Summary (Masterplots II: British and Commonwealth Fiction Series)
From one perspective, Burning Water may be described as an unconventional historical novel. Most of the action of the novel takes place on or near HMS Discovery, a ninety-nine-foot British warship, which is on a four-and-a-half-year mission to expedite the Nootka Agreement, a treaty signed with Spain. Captain George Vancouver, the ship’s commander, also has a mandate to chart the coastline of the Pacific Northwest and to seek the fabled Northwest Passage. Dr. Archibald Menzies’ mandate from the Royal Society is to describe and collect flora and fauna of the New World. In the process of exploring from Monterey to Nootka, the crew of the Discovery encounter native peoples, American traders, Spanish sailors, and the dangerous coastline.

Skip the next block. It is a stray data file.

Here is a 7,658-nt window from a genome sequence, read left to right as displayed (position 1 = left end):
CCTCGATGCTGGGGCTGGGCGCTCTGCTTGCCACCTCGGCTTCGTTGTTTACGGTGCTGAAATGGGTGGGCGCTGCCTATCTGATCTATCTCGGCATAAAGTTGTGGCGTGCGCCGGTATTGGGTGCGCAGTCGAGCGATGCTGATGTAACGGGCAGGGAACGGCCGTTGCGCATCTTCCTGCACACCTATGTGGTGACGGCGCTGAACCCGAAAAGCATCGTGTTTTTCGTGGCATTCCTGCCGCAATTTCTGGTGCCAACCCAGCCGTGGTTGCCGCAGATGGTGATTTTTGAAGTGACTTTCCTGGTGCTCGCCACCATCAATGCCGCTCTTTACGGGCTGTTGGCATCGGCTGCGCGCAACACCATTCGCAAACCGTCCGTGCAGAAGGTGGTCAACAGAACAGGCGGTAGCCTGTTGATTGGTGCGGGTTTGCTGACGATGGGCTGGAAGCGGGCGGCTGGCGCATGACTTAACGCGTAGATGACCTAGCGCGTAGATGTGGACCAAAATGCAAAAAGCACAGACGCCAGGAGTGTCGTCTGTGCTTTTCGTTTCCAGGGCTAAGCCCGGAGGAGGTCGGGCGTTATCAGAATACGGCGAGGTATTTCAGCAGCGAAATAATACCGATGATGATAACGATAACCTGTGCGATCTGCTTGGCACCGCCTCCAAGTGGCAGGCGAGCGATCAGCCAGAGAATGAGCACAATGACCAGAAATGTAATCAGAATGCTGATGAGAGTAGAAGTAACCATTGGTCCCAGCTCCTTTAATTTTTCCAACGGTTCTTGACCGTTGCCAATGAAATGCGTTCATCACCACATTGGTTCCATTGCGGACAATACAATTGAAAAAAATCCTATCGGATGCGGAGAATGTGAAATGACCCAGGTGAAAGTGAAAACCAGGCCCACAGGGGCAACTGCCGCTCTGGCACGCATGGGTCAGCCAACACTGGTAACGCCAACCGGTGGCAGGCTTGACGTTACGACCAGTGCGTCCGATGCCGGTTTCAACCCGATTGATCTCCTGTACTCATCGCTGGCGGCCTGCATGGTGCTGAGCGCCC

As the voyage progresses, the tension between Vancouver and Menzies increases. Vancouver’s only release from the isolation of leadership is derived from his relationship with Captain Don Juan Quadra, commander of the Spanish fleet stationed in Monterey. With the death of Quadra, Vancouver’s mental and physical health breaks and his hatred for Menzies precipitates his own death at Menzies’ hand.
In addition to the central plot are a variety of digressions and flashbacks which provide information on such topics as Vancouver’s earlier relationship with Captain James Cook. The reader hears from Londoners discussing politics and reacting to the art of William Blake. One hears...
(The entire section is 297 words.)
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